Article Text

Download PDFPDF

P-180 Caregiver views and expectations about the use of artificial hydration in the management of dying people with advanced cancer: a questionnaire study
  1. Amara Callistus Nwosu1,
  2. Sarah Stanley2,
  3. Sarah Fradsham2,
  4. Alexandra McDougall3,
  5. Catriona Mayland4,
  6. Stephen Mason5 and
  7. John Ellershaw5
  1. 1Lancaster University, Lancaster, UK
  2. 2Marie Curie Hospice Liverpool, Liverpool, UK
  3. 3Clatterbridge Cancer Centre, Liverpool, UK
  4. 4University of Sheffield, Sheffield, UK
  5. 5Palliative Care Unit, University of Liverpool, Liverpool, UK


Background Evidence for the use of artificial hydration (AH) in people dying with cancer is inconclusive, which creates challenges for healthcare professionals. These situations can be distressing for family caregivers, who may have unmet information needs. Better understanding of caregiver perspectives about AH in the dying, can potentially help healthcare professionals to identify information needs to improve support for caregivers.

Aim To examine caregivers’ beliefs, experiences and information needs about AH use in people dying with advanced cancer.

Methods Questionnaire study of caregivers for people with advanced cancer, who were participants in a research study which was evaluating hydration status, and its association with symptoms, in advanced cancer. Caregivers were recruited from three UK study sites, consisting of two hospices and one hospital palliative care in-patient unit.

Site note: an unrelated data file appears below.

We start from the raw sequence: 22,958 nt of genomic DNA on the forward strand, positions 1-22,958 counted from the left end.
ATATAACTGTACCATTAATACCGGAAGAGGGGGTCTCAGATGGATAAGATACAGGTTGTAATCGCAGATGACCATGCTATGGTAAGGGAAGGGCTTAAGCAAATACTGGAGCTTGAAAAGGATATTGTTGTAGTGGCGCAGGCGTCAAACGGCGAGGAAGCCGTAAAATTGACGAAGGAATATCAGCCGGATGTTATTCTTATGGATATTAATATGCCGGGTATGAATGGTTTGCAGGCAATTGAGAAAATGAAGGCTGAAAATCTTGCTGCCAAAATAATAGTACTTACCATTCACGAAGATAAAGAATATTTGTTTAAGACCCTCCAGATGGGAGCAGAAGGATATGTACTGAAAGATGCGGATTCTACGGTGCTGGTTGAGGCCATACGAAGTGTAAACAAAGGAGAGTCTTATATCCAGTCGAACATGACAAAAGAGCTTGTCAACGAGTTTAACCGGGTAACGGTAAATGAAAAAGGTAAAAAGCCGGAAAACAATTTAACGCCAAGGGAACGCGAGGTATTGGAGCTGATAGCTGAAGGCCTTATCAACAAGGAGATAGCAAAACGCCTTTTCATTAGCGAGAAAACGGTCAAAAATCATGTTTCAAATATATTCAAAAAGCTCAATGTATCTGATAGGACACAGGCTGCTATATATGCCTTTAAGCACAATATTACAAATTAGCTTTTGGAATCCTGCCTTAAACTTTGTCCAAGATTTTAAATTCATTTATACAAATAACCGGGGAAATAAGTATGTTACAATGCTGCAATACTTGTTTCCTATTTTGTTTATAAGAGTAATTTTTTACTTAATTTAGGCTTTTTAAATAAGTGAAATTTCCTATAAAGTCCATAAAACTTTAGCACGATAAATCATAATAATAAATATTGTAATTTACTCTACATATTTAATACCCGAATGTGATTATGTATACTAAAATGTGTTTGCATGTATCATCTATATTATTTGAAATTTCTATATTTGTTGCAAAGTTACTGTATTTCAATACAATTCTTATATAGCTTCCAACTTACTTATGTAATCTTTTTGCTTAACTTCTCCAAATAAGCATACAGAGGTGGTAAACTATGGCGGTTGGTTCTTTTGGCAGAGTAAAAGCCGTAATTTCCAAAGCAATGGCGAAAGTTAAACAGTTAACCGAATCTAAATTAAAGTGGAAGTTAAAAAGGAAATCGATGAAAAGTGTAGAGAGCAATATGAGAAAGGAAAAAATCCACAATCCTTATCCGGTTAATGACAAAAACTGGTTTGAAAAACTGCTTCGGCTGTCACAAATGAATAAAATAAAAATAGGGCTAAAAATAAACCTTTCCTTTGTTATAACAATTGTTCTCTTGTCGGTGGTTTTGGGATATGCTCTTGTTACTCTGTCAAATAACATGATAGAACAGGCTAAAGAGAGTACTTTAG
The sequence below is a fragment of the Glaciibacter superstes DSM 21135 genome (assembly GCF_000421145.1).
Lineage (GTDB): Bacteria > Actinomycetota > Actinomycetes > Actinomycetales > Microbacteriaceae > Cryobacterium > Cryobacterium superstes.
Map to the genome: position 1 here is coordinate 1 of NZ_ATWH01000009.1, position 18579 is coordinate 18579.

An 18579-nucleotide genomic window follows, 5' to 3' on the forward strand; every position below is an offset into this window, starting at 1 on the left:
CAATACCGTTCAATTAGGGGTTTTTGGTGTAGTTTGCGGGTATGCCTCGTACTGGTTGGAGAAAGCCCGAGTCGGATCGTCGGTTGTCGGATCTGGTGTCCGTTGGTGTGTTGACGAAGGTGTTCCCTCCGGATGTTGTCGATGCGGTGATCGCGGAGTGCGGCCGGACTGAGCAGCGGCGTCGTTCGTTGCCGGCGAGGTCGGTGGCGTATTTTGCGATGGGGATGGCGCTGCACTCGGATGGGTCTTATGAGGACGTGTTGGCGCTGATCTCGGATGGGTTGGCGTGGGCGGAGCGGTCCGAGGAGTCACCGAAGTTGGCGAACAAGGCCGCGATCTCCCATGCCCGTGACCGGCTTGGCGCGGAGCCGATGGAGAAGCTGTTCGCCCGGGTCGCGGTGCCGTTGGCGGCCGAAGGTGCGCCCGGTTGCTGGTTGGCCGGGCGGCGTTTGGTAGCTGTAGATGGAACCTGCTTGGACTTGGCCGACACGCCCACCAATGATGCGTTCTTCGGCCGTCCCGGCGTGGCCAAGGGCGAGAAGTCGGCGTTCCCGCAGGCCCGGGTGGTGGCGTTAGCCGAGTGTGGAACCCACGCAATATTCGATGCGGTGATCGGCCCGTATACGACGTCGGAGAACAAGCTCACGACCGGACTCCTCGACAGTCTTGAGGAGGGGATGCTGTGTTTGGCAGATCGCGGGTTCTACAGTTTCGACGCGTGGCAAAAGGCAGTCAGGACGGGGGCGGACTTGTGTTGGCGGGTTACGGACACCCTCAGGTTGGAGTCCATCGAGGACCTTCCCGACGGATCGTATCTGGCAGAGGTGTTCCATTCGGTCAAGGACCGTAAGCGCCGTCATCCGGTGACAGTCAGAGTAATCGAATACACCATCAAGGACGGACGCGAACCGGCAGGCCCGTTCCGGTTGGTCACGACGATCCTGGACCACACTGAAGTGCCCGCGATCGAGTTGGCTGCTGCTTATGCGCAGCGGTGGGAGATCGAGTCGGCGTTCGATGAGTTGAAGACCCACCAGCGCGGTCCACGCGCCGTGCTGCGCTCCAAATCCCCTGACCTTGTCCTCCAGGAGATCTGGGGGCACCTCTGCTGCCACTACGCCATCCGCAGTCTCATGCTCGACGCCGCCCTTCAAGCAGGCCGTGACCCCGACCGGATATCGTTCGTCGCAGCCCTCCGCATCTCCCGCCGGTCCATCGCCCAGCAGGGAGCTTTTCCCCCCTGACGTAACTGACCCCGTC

Results Fifty-two caregivers participated.

Most participants were female (N=38, 73.1%) and aged between 50-59 (N=12, 23.1%) and 60-69 (N=13, 25%). Most participants (N=33, 63.5%) said they were not aware of the term ‘artificial hydration’. Most (N=35, 67.3%) believed that AH represented good care for the patient, with the majority stating that AH improved thirst (N=33, 63.5%) and dry mouth (N=30, 57.7%). Most participants did not believe AH affected prognosis, with 11 (21.2%) stating that AH prolonged life and 8 (15.4%) indicated that prognosis would be shorter without AH. Most expected AH to be available for patients in hospitals (N=42, 80.8%), hospice (N=43, 82.7%), nursing home (N=37, 71.2%) and home (N=31, 59.6%) settings. Most participants believed patients had the right to demand (N=39, 75%) or refuse (N=48, 92.3%) AH in the dying phase.

Conclusion Our study provides information about caregivers’ views and expectations of the use of AH in dying cancer patients. Further work should explore how healthcare professionals can better identify and address unmet information needs of caregivers, concerning the use of AH in the dying.

Statistics from

Request Permissions

If you wish to reuse any or all of this article please use the link below which will take you to the Copyright Clearance Center’s RightsLink service. You will be able to get a quick price and instant permission to reuse the content in many different ways.